I’m not sure ‘nagging’ is the word I would use. Noodge is more like using a verbal cattle prod. I actually meant it in a good way. I have a tendency to take two steps forward and three back in anxiety. I would never accuse you of nagging.

                  Shalom,

                  Rochelle

                  Liked by 1 person

  • “Forbidden Planet” remains one of my favorite classic science fiction films, but I’m also very fond of “The Martian.” When I was a kid, I was excited to find out what the 21st century had in store. I was promised my big wheel space station, my Moon base, and my Mars colony. Reality hasn’t worked out as I expected in childhood.

    Liked by 1 person

    • Dear James,

      I thoroughly enjoyed “The Martian,” too. I suspect we’re about the same age. When you think about it, in some ways the 21st century is the sci-fi of our childhood…just not all of it. While we don’t have flying cars or a Mars colony, we have Skype and cell phones and computers. Reel to reel tapes or 8-Tracks are passe and even VHS is considered archaic. Thanks for stopping by.

      Shalom,

      Rochelle

      Like

  • Other than “The Martian”, I’ve never seen the others you mentioned. Hmm… then again, we were three girls at home. Unless boyfriends came into play, the chances of us falling in love with Sci-Fi were slim to almost-none.
    Never you mind your Kaddish on Mars… when these babies fall into the right hands… I say watch out! J.K. Rowling.. you ain’t the only one!!!

    Liked by 1 person

    • Dear Dale,

      I don’t even know how “Kaddish on Mars” would look. 😉

      As for those movies…well, there’s a slight age gap between us. Although “Forbidden Planet” has been on TV…not sure about “The Mysterians.” I don’t know why I even remember it…probably for the colorful space suits and the name that I found haunting as a 4 year old.

      Thank you for your encouraging words.

      Shalom,

      Rochelle

      Liked by 1 person

    • Querida Tracey,

      I’m fond of a good sci-fi and so’s my husband. I just don’t write them. 😉 I hope you’ve had a chance (or will have) to read the second and third in the trilogy. (You had a hand in a bit of the medical research I did for the 3rd…thank you.) Gracias for taking the time to read and comment.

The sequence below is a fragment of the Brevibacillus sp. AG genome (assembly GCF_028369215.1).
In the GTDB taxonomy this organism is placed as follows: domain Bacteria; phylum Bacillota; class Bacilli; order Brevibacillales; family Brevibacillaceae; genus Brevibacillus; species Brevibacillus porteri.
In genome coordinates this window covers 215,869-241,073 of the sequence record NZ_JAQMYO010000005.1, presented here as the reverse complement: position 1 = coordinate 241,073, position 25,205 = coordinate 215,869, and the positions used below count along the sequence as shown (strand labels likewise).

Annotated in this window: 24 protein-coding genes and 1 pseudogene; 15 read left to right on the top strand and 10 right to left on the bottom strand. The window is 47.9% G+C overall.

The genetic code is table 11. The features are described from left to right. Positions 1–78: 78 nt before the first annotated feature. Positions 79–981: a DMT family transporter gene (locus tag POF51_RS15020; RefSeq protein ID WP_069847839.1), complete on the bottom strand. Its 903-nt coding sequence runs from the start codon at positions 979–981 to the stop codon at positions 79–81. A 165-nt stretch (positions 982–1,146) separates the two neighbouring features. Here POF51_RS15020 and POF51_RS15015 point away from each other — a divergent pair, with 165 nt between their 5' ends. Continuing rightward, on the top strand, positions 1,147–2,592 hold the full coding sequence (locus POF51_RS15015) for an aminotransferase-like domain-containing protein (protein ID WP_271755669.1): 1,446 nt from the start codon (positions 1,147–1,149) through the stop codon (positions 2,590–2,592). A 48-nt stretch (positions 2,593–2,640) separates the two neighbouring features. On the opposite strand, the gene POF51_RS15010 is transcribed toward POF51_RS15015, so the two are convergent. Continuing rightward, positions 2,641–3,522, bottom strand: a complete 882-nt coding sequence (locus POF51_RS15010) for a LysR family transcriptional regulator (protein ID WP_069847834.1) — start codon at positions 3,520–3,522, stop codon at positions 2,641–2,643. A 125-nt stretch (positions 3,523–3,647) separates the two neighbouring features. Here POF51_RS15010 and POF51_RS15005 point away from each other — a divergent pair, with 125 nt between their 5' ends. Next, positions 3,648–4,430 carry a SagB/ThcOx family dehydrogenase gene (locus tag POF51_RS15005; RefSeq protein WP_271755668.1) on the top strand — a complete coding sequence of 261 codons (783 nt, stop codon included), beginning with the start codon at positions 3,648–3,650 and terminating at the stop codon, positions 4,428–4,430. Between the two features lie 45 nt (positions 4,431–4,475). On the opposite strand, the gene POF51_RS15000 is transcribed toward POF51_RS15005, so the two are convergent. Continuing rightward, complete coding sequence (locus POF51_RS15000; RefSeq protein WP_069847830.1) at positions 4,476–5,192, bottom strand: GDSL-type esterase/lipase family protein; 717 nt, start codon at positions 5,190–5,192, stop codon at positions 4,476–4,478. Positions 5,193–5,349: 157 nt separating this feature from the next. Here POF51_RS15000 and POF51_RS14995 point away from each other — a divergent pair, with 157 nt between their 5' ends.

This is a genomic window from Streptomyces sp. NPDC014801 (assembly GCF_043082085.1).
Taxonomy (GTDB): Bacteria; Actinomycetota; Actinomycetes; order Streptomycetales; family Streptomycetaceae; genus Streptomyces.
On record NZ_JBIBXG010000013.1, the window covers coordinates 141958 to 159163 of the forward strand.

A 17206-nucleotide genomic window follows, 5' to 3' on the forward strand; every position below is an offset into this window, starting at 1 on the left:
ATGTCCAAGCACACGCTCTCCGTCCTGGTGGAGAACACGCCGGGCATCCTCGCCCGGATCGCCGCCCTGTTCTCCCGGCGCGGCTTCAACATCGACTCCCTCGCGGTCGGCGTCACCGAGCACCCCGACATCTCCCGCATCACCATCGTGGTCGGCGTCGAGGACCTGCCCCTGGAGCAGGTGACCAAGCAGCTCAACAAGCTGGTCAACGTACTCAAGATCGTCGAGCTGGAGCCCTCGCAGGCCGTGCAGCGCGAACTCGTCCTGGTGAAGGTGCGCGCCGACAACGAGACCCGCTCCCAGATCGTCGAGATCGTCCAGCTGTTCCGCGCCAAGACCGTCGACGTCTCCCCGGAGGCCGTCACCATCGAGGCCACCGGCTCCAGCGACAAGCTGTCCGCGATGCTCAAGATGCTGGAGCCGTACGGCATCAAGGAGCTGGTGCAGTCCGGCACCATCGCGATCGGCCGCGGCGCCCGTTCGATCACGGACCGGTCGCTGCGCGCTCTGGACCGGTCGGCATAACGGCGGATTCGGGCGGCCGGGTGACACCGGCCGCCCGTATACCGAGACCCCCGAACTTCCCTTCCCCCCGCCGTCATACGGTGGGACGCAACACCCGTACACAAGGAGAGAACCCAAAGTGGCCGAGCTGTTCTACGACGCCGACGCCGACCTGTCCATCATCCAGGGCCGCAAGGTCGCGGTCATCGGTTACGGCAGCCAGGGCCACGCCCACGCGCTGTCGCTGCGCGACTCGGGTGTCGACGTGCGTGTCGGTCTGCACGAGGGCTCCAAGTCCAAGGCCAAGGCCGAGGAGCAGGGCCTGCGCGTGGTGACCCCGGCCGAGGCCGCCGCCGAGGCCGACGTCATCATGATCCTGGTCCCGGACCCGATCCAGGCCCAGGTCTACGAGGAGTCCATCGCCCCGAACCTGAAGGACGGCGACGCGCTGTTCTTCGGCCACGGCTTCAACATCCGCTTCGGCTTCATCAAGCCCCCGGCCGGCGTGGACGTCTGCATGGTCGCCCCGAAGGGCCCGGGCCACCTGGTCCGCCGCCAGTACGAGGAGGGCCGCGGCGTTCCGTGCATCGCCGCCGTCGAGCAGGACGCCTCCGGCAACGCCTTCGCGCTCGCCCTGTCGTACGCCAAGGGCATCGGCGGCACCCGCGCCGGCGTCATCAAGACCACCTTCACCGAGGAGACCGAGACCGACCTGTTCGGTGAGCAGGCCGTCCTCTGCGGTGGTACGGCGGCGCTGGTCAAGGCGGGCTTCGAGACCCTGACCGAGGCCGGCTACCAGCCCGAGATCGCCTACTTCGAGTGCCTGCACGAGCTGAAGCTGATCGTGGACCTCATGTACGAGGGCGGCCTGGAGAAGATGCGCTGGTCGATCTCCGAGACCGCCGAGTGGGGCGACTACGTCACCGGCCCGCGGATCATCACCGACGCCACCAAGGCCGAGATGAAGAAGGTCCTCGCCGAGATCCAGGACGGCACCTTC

Shalom y salud,

      Rochelle

      Liked by 1 person

    • Dear Margarisa,

      There are a few genres, beside Sci-Fi that I enjoy, such as humor. I don’t see myself writing an entire novel in that one either. Glad my little musing gave you a chuckle. Thank you for taking the time to leave a comment. 😀

      Shalom,

      Rochelle

      Liked by 1 person

  • Hi Rochelle! Whatever genre you write, you write beautifully. You are one of few sources to history and other things. Knowing from your writing touches my heart. Best wishes for your trilogy. Shalom.

    Liked by 1 person

    • Dear Suzanne,

      I can’t imagine in these times handing a ten-year-old cash and sending him off with this four-year-old sister to the theater. I remember walking all over downtown KC with Jeff without a care. Forbidden Planet is definitely a cult classic as is its most memorable star Robbie the Robot. 😀 Thank you.

      Shalom,

      Rochelle

      Liked by 1 person

  • I was about to sneak off without leaving a comment but then you caught me 😀 Loved the crack of the whip (am tempted to steal it) and of course your lament. As you probably know, everything has its time and the trick is to have fun until then 😉

    Liked by 1 person

    • Dear Dahlia,

      Feel free to steal my cracking whip. 😉 No copyrights there. I wondered if anyone would notice that I changed it. I thought it might send the reciprocation message.

      As for the story…and my books…I keep putting one foot in front of the other.

      Thank you.

      Shalom,

      Rochelle

      Liked by 1 person

  • I’m jealous, my mother disapproved of films (not intellectual enough, theatre was much better for me), so I had to beg and make a case for every film I ever went to see. Occasionally, it was only my father at home when I made my bid and he was much easier going.

    Liked by 1 person

    • Dear Hilary,

      And I envy you the threatre.

      My parents, particularly my dad, were movie aficionados. I have my mother’s copy of “Gone with the Wind” in which she pasted cut out photos of the actors from the original program. My brother is still a sci-fi lover. Because it was cheap entertainment during my childhood we went to many drive-m movies. (Three movies…if you could stay awake) and kids under 12 were admitted for free.
      Thank you cor coming by.

      Shalom,

      Rochelle

      Liked by 1 person

    • Dear Rusty,

      There’s the one about a couple of aliens who land on earth only to have a flat tire on their saucer. Going into a Jewish deli, they find just the right replacement in the bakery case. The proprietor informs them that those aren’t tires but bagels. He gives each of the aliens half of one to try.
      “Yum” says the first alien.
      The second alien licks his green lips and says, “These would taste great with lox and cream cheese.”

      Viva Jews in Space!

      Nanu Nanu

      Louise Clairol.

      Liked by 2 people

    • Dear Neel,

      I’m glad you enjoyed my story. The comments have been so encouraging, too. I’ve known for some time there is no turning back…but the urge to hide under my bed and shut out the world still niggles at me. Thank you for being one of those encouraging voices.

      Shalom,

      Rochelle

      Liked by 1 person